Computerworld reports:

When you think of a hard-core gamer, do you picture a teenage boy battling his friends in World of Warcraft?

Think again.

The average gamer, far from being a teen, actually is a 35-year-old man who is overweight, aggressive, introverted — and often depressed, according to a report out this week from the Centers for Disease Control and Prevention (CDC) (download PDF). The study also showed that the when children and teenagers become game players, a trend toward physical inactivity and corresponding health problems extends and exacerbates into adulthood.

I suspect what the author meant is that gamers are not "often depressed" but "more often depressed" than non-gamers. Regardless, I have not dissected the seven-page study's methodology (statistics aren't my strong suite), nor do I mean to suggest the results, if valid, should be quelled. But from headlines and sound bites of stories such as this one, many readers will infer a causation where there is only correlation; that is, they'll assume video games cause gamers to be overweight and sad, when chances are that overweight, depressed people may turn to video games as an accessible escape from their issues. (As one Slashdotter put it, "You could probably replace [the headline's] 'gamer' with 'person' and still be accurate.")

It's inarguable that gamers can be a positive force in other people's lives — charities like Child's Play and TheSpeedGamers have made that abundantly clear. But can gamers themselves benefit from the experience? Yes: video games have been proven to relieve pain and stress in hospital patients. The Washington Post this week outlined additional health benefits.

With the casual gaming made popular by the Wii, the definition of "gamer" is changing. No longer an esoteric pursuit, video games, now found in 65% of American households, have become mainstream. Yet still we're plagued with the stereotype that gamers are losers incapable of getting a girlfriend. How long until that 35% minority sees that our moral panic over video games is a symptom, not the problem itself?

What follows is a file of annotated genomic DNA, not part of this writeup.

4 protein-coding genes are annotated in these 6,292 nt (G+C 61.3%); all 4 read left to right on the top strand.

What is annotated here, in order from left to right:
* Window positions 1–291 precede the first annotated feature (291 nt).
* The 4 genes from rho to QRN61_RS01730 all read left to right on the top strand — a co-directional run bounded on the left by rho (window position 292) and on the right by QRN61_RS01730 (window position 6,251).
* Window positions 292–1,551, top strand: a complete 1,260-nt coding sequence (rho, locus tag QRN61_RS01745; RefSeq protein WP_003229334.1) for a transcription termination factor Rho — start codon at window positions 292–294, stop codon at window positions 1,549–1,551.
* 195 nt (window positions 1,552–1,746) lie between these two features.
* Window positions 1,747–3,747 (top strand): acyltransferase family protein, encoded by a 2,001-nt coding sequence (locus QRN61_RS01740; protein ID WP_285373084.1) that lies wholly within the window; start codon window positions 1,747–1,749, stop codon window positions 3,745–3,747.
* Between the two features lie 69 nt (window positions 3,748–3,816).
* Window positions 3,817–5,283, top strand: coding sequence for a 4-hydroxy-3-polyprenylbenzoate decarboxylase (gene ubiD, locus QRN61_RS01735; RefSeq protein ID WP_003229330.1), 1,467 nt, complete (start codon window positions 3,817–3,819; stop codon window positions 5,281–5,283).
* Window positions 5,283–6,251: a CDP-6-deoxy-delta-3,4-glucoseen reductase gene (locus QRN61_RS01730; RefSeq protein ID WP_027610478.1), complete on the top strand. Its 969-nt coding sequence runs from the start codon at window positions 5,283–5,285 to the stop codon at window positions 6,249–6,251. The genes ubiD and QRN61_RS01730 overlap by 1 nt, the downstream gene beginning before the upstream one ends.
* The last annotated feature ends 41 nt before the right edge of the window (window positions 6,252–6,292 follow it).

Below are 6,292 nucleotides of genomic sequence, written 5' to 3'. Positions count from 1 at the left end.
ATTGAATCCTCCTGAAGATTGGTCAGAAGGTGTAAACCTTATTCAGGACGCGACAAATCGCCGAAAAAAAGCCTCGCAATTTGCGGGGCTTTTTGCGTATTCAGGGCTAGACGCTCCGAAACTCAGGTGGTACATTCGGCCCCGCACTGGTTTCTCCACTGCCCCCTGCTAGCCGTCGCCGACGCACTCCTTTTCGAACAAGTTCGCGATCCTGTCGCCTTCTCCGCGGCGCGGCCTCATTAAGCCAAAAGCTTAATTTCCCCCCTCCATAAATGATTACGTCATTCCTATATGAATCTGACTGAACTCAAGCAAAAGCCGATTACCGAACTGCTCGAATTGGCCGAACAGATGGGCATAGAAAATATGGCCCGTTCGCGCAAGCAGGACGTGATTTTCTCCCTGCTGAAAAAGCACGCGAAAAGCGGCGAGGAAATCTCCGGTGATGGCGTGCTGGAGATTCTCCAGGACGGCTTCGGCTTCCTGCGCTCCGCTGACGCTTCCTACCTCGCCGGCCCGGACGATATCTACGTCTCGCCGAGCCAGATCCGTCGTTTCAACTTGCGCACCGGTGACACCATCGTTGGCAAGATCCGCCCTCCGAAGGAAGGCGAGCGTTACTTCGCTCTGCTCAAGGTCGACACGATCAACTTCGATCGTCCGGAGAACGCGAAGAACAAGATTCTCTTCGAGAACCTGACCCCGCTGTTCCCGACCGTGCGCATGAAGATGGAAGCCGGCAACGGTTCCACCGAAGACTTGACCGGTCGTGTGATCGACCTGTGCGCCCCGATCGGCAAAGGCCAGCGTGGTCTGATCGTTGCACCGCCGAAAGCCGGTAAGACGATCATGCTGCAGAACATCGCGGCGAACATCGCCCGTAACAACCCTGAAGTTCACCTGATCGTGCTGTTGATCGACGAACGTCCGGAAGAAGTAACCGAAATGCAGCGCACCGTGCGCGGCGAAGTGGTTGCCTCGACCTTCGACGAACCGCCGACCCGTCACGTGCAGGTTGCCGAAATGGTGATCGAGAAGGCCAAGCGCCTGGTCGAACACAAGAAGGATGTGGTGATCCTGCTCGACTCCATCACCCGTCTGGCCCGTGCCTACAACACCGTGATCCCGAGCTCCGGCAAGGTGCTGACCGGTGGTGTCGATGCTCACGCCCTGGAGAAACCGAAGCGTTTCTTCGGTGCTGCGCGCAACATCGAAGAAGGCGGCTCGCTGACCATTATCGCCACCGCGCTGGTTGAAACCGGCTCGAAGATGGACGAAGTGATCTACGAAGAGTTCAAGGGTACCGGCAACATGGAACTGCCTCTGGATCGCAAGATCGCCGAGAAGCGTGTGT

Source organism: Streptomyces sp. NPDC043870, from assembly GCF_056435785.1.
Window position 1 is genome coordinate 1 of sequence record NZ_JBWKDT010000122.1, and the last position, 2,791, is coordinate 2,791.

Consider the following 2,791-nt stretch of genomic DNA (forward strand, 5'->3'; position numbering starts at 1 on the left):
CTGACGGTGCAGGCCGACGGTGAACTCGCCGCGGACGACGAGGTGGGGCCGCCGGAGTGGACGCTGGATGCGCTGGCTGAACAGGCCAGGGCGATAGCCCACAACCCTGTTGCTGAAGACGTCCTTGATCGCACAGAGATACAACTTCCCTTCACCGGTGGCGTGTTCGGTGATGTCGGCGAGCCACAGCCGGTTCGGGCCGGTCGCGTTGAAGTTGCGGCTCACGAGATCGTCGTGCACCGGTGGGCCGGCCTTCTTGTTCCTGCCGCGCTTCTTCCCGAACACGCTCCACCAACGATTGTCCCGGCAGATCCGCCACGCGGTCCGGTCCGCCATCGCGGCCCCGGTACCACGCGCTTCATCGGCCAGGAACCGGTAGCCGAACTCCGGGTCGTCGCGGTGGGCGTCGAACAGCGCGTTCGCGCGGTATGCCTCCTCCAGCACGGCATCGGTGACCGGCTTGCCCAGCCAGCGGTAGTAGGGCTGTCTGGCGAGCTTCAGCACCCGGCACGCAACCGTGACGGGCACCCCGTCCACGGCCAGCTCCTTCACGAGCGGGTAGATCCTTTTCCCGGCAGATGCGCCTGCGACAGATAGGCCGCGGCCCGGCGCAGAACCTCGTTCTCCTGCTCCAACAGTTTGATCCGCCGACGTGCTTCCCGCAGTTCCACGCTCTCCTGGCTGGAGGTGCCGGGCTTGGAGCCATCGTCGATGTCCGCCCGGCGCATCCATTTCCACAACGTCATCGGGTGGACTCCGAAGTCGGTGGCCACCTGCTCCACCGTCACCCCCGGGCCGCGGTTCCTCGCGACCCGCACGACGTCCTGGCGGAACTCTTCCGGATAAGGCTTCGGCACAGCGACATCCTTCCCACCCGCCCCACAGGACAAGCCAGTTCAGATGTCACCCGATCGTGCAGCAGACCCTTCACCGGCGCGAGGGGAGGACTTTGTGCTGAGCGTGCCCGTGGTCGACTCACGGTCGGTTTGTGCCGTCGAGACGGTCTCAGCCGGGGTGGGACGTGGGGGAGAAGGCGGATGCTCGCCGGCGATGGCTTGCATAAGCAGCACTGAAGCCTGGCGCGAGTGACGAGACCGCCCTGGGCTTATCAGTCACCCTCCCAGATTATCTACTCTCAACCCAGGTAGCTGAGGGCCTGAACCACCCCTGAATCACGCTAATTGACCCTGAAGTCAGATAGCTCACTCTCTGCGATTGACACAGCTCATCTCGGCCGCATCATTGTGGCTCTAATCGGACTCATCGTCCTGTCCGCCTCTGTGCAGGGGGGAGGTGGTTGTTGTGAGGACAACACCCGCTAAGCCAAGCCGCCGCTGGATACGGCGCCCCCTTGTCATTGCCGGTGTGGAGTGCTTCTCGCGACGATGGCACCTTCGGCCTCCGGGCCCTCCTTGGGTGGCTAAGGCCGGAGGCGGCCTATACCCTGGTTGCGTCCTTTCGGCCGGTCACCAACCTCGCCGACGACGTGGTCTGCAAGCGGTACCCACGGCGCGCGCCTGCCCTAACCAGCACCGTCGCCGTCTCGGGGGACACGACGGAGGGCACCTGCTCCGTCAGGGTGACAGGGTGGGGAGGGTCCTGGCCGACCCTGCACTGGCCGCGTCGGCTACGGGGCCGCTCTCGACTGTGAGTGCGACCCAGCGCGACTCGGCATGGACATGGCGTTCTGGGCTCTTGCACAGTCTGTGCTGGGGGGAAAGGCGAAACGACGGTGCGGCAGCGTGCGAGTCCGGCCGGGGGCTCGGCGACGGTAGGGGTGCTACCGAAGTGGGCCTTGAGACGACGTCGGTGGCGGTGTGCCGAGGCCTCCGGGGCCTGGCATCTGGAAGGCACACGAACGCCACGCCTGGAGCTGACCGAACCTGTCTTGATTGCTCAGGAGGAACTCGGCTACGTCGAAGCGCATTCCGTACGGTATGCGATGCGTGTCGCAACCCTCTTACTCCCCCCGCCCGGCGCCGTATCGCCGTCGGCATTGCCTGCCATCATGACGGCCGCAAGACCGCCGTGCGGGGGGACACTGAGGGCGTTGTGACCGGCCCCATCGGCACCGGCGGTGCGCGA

2 thoughts on “Gamers are 35, overweight & sad, CDC says

  1. Of course, aren't most Americans also aging and overweight? Of course people play games of all kinds as an escape from life's stresses, but we have to be careful about cause and effect.

    Two cases in Utah showed the dangers of linking gaming with violent behavior:

    I suspect that video gamers (or tabletop role-players, for that matter) are just as unhealthy or introverted — or healthy and extroverted — as their gambling or spectator-sports fan brethren.

  2. Well, I am 36, I game and according to Wii Fit, I am overweight (slightly :). I would argue that the overweight portion comes from the 9-10 hours per day that I spend sitting down at my job and not the few hours a week that I am able to play games anymore. I'd be way more apt to agree with something linking gaming to helping cause children and adolescents to lead a more sedentary lifestyle and thus gain weight.

    These studies just need to realize that being overweight is simple. You burn less than you intake. In my experience, the excessive consumption of Mountain Dew, cheeseburgers and French fries are way more detrimental than the joypad. It sure seems like it's about 80 percent diet and 20 percent exercise. You surely need both to stay fit, but bad food judgment is the real killer here.

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